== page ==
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Math Help - second shifting theorem

  1. #1
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    second shifting theorem

    Hi all,

    I am having trouble gettin the answer to the attached question. I need to find f(t) and then find L[f(t)] using the t -shifting theorem.

    I tried working it out...

    f(t) = e^t - e^t u(t-2)

    But when i take the Laplace transform i can't get the answer. The answer is

    (1 - e^(2 - 2s))/ (s -1)

    Thanks in advance,
    ArTiCk
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  2. #2
    MHF Contributor chisigma's Avatar
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    Applying the defintion of LT we have...

    \mathcal{L}\{f(t)\} = \int_{0}^{2} e^{-(s-1)t}\cdot dt = - \frac{1}{s-1} |e^{-(s-1)t}|_{0}^{2} = \frac{1-e^{-2(s-1)}}{s-1}

    Kind regards

    \chi \sigma
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  3. #3
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    Quote Originally Posted by ArTiCK View Post
    Hi all,

    I am having trouble gettin the answer to the attached question. I need to find f(t) and then find L[f(t)] using the t -shifting theorem.

    I tried working it out...

    f(t) = e^t - e^t u(t-2)

    But when i take the Laplace transform i can't get the answer. The answer is

    (1 - e^(2 - 2s))/ (s -1)

    Thanks in advance,
    ArTiCk
    To use the theorem you mention, you should note that f(t) = e^t [H(t) - H(t - 2)].

    Then LT[f(t)] = G(s - 1) where G(s) = LT[g(t)] and g(t) = H(t) - H(t - 2).

    The answer so obtained is the same as the answer found by the previous poster.
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  4. #4
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    Quote Originally Posted by mr fantastic View Post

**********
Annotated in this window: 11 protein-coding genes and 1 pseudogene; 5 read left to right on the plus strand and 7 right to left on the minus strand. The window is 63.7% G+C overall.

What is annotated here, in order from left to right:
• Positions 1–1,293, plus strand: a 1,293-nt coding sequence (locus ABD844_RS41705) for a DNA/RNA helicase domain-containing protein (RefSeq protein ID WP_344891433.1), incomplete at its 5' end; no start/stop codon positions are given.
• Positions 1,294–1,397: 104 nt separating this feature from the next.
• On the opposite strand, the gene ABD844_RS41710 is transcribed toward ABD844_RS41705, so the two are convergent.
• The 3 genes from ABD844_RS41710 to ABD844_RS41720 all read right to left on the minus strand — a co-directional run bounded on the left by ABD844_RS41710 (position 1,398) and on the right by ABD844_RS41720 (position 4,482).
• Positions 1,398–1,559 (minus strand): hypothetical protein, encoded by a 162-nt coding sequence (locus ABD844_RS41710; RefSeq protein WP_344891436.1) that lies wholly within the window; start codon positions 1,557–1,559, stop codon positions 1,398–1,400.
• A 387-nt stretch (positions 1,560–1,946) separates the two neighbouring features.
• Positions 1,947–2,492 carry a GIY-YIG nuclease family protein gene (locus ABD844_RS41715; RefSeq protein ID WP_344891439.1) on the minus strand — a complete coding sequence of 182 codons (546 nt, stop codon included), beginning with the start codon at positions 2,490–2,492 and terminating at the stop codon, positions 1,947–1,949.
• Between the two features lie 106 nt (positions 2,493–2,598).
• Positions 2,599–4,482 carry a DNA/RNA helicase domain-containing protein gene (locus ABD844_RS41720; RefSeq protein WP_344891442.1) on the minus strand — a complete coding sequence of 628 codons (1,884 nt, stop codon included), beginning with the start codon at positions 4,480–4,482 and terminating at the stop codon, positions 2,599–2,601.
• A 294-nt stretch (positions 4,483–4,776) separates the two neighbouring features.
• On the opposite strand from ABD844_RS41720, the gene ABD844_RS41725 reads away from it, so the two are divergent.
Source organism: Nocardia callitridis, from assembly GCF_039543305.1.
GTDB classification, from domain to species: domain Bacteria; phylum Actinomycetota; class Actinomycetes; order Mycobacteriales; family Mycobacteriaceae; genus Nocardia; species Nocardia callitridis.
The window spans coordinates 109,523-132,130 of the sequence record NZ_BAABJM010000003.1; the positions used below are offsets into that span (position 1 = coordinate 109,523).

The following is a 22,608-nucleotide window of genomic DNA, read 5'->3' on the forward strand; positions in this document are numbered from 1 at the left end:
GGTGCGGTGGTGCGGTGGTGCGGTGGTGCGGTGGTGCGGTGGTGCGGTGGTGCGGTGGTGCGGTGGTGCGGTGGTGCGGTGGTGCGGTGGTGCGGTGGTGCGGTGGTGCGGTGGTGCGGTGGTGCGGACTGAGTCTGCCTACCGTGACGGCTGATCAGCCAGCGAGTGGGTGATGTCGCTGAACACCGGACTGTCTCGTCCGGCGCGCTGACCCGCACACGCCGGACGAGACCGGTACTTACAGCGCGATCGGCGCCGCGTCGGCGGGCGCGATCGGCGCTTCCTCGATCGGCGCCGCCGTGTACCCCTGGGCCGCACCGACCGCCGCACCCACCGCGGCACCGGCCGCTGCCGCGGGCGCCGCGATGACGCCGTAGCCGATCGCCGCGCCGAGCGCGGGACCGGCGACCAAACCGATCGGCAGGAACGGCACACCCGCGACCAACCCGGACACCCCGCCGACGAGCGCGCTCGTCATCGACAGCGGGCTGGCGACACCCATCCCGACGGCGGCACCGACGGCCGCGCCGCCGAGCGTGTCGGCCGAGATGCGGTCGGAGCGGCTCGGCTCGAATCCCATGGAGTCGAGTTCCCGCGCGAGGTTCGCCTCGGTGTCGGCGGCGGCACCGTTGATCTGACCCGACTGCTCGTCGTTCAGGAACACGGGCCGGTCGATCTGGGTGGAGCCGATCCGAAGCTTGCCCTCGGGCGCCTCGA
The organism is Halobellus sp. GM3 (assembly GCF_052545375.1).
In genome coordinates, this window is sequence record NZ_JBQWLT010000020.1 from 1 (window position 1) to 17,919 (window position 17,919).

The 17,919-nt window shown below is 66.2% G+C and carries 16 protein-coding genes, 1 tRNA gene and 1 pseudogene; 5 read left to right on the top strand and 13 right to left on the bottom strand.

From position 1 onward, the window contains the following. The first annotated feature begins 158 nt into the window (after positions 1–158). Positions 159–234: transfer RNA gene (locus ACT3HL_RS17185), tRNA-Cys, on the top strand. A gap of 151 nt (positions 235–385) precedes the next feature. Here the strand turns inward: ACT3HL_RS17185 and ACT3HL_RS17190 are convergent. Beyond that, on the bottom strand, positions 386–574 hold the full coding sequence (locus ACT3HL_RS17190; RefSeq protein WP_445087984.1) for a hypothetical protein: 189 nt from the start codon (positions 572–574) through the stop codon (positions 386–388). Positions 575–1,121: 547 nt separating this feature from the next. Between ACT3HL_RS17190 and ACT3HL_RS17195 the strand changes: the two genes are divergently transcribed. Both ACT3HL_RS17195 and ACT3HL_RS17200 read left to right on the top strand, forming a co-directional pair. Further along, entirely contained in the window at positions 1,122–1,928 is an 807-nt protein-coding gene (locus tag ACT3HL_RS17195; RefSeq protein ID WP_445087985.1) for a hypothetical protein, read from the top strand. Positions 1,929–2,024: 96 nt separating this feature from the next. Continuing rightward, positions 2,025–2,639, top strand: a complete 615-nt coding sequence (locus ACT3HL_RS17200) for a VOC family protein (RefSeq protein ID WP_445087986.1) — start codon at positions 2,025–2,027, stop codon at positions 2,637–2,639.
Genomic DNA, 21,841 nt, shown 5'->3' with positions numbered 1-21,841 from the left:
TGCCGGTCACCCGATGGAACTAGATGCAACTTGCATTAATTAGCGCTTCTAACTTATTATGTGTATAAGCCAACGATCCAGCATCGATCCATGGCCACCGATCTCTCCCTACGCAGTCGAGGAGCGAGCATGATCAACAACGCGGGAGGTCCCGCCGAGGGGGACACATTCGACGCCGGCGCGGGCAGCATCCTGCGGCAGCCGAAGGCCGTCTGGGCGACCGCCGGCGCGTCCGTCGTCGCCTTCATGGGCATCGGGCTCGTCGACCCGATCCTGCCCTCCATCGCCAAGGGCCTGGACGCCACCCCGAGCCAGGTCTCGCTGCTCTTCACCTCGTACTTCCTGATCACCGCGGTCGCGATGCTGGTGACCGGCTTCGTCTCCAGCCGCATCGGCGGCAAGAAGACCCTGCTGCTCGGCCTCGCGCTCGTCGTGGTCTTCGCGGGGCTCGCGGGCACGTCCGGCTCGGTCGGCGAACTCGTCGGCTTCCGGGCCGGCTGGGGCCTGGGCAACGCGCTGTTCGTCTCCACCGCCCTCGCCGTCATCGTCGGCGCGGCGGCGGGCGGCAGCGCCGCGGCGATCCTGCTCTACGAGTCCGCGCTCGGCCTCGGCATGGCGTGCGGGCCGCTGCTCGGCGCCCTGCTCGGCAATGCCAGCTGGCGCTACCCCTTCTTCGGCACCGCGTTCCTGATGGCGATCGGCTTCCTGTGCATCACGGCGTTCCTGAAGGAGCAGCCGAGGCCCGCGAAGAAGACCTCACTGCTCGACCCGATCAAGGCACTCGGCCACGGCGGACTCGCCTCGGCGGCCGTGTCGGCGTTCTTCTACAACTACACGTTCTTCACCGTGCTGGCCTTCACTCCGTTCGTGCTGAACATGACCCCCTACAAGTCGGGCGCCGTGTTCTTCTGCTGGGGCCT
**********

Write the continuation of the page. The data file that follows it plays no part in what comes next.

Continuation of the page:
To use the theorem you mention, you should note that f(t) = e^t [H(t) - H(t - 2)].

    Then LT[f(t)] = G(s - 1) where G(s) = LT[g(t)] and g(t) = H(t) - H(t - 2).

    The answer so obtained is the same as the answer found by the previous poster.
    Hi,

    I don't quite understand your notation. I found f(t) using step functions and that gave f(t) = e^t - e^t u (t -2). From my lectures the t shifiting theorem is:

    If LT[f(t)] = F (s), then

    LT[f(t-a) u(t-a)] = e^(-as)F(s)

    Could you please explain what H(t) is?

    Thanks once again,
    ArTiCk
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  5. #5
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    Quote Originally Posted by ArTiCK View Post
    Hi,

    I don't quite understand your notation. I found f(t) using step functions and that gave f(t) = e^t - e^t u (t -2). Mr F says: It should be clear from my previous reply (go back and read it) that this is wrong. It does not give a 'pulse' between t = 0 and t = 2.

    From my lectures the t shifiting theorem is:

    If LT[f(t)] = F (s), then

    LT[f(t-a) u(t-a)] = e^(-as)F(s)

    Could you please explain what H(t) is?

    Thanks once again,
    ArTiCk
    The notation H(t) (the Heaviside step function) means the same as u(t) (the unit step function).
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